Tutankhamun, often referred to as “King Tut”, was an Egyptian pharaoh of the 18th dynasty, who ruled during the New Kingdom. Since the discovery of his intact tomb by Howard Carter and Lord Carnarvon 95 years ago to this day, many archaeologists have dedicated their lives to finding out more about how this powerful ruler died before the age of 20. However, few have managed to survive long enough to make real progress, with 22 of the original archaeologists mysteriously passing away.
Amazon Prime’s “Tomb of the Boy King” claimed an effect known as “the curse of the pharaohs” could be to blame.
This alleged spell, which apparently does not differentiate between thieves and archaeologists, is said to cause bad luck, illness or even death.
The 2018 documentary revealed: “When Carter poked a hole into the tomb, Lord Carnarvon asked if he could see anything and Carter famously replied ‘yes wonderful things’.
“It is alleged he found a curse written in hieroglyphics upon a clay tablet reading: ‘Death will slay with his wings whoever disturbs the pharaoh’s peace.’
“Five months after entering the tomb, Lord Carnarvon, aged 56, was dead.
“And at the time of his death, all of the lights went out in Cairo.”
However, the strange activity did not stop there.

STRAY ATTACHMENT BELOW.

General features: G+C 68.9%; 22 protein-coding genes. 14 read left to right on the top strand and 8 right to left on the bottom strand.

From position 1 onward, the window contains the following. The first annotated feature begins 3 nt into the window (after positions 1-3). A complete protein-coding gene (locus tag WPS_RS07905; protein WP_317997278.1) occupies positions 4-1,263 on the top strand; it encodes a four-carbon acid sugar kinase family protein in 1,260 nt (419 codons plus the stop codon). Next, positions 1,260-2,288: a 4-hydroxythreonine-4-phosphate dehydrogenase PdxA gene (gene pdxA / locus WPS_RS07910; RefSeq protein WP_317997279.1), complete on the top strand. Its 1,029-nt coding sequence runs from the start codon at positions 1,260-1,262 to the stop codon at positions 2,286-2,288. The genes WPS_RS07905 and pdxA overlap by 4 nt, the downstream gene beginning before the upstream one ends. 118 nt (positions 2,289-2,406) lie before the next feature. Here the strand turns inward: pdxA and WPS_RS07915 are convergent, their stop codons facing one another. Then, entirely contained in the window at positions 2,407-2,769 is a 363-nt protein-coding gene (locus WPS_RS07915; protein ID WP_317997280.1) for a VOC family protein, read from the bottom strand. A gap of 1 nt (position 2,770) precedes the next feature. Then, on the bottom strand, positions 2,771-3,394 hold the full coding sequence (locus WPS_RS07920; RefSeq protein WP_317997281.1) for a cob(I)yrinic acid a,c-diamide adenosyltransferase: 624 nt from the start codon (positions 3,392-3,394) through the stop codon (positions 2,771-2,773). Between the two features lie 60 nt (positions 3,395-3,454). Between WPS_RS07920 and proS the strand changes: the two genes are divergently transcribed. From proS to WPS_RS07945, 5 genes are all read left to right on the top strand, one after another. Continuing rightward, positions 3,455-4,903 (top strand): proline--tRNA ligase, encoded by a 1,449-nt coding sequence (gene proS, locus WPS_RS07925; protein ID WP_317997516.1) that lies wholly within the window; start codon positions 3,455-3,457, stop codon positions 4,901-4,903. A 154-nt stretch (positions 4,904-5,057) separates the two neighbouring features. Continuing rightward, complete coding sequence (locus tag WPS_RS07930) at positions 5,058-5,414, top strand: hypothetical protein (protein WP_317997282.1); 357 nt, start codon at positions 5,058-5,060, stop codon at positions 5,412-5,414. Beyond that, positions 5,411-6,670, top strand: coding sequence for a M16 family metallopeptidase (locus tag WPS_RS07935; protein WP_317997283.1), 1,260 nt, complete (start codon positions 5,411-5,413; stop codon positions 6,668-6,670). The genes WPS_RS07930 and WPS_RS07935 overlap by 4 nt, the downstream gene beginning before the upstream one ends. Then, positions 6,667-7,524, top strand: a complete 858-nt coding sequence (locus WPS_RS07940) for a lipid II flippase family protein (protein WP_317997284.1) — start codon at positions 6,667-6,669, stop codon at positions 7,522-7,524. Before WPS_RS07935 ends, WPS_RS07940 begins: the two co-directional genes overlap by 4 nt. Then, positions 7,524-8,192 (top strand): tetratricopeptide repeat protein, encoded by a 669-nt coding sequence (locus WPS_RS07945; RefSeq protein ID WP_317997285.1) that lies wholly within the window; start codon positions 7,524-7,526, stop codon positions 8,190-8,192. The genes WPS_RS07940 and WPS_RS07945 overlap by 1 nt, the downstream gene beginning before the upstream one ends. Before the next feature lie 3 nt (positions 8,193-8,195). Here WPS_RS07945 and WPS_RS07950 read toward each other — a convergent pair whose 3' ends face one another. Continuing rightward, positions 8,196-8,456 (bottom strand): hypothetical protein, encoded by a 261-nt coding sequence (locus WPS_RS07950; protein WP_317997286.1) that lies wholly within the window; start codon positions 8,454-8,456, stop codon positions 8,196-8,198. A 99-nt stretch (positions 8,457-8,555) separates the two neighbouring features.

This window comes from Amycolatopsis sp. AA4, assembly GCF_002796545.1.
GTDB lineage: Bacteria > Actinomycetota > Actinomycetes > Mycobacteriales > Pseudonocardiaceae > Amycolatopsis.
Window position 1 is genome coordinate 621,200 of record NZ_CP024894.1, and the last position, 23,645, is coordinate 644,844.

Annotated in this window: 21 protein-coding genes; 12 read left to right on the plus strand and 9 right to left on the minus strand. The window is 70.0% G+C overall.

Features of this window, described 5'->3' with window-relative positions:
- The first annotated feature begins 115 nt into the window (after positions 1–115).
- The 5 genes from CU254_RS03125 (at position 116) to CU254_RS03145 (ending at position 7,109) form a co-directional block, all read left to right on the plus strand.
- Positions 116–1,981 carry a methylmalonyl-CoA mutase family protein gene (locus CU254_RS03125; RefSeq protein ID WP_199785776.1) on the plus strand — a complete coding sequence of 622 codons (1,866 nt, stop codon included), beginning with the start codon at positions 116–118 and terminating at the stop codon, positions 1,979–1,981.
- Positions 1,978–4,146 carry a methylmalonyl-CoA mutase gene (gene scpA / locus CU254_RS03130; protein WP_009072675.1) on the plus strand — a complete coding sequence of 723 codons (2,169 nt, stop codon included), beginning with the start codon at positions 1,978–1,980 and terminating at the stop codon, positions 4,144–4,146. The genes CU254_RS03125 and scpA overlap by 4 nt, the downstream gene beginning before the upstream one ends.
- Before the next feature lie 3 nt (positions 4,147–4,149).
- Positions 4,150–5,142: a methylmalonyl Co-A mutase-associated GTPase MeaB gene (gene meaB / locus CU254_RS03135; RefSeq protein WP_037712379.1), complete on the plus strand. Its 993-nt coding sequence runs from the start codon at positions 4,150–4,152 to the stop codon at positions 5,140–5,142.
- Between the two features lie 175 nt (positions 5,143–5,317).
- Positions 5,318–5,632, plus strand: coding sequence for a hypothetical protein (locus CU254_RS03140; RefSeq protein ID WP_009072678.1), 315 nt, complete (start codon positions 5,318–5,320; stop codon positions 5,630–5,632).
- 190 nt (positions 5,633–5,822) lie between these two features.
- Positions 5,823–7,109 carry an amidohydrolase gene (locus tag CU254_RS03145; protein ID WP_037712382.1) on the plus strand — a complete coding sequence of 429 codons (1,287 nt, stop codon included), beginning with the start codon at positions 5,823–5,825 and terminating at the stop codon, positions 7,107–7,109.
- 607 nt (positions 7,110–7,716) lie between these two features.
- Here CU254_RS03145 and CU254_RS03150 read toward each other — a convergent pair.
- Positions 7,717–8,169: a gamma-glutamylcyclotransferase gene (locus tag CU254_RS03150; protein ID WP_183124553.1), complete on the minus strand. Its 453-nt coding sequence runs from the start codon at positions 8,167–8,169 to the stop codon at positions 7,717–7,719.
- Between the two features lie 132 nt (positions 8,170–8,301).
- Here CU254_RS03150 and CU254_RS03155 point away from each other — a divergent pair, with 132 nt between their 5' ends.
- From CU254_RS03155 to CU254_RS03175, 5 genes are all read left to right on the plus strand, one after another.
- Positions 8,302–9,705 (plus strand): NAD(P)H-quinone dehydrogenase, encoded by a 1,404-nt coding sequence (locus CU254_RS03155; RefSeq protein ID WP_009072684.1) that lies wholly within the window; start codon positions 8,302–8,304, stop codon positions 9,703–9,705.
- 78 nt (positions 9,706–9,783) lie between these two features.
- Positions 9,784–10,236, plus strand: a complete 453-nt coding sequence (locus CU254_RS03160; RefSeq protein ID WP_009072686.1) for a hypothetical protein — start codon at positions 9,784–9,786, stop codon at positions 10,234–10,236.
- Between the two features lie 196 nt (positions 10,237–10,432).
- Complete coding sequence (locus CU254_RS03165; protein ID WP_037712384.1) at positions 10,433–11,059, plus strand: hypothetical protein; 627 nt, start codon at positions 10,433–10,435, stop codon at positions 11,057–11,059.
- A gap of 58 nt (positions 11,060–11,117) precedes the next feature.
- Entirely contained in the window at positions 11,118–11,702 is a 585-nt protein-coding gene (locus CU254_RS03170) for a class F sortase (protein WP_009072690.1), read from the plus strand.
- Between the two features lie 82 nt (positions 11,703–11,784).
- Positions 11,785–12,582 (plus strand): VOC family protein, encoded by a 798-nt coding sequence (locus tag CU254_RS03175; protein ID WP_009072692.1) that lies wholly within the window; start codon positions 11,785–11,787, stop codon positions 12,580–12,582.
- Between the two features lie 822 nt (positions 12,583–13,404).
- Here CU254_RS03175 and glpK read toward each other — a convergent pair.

The documentary continued: “American millionaire George Jay Gould died soon after visiting the tomb.
“British industrialist Joel Wolfe, who was one of the first visitors to the tomb, also fell into a coma and died.
“By 1929, a total of 22 people who had been involved in the discovery of Tutankhamun’s tomb had died prematurely within seven years.
“Only two of the original excavators were still alive.”
Howard Carter refused to believe any sort of curse and died of natural causes in 1949.
Despite the wild claims of a curse, the documentary does come up with a more realistic explanation.
The series explains: “There is evidence the Egyptians had advanced knowledge of poisons and it is suggested that these were triggered during the opening.
“In 1949, atomic scientist professor Louis Bulgerini put forward a theory that the floor of the tomb may have been covered with uranium.
“But the most widely accepted theory is that bacteria flourished in the enclosed atmosphere, but this does not account for all of the deaths.”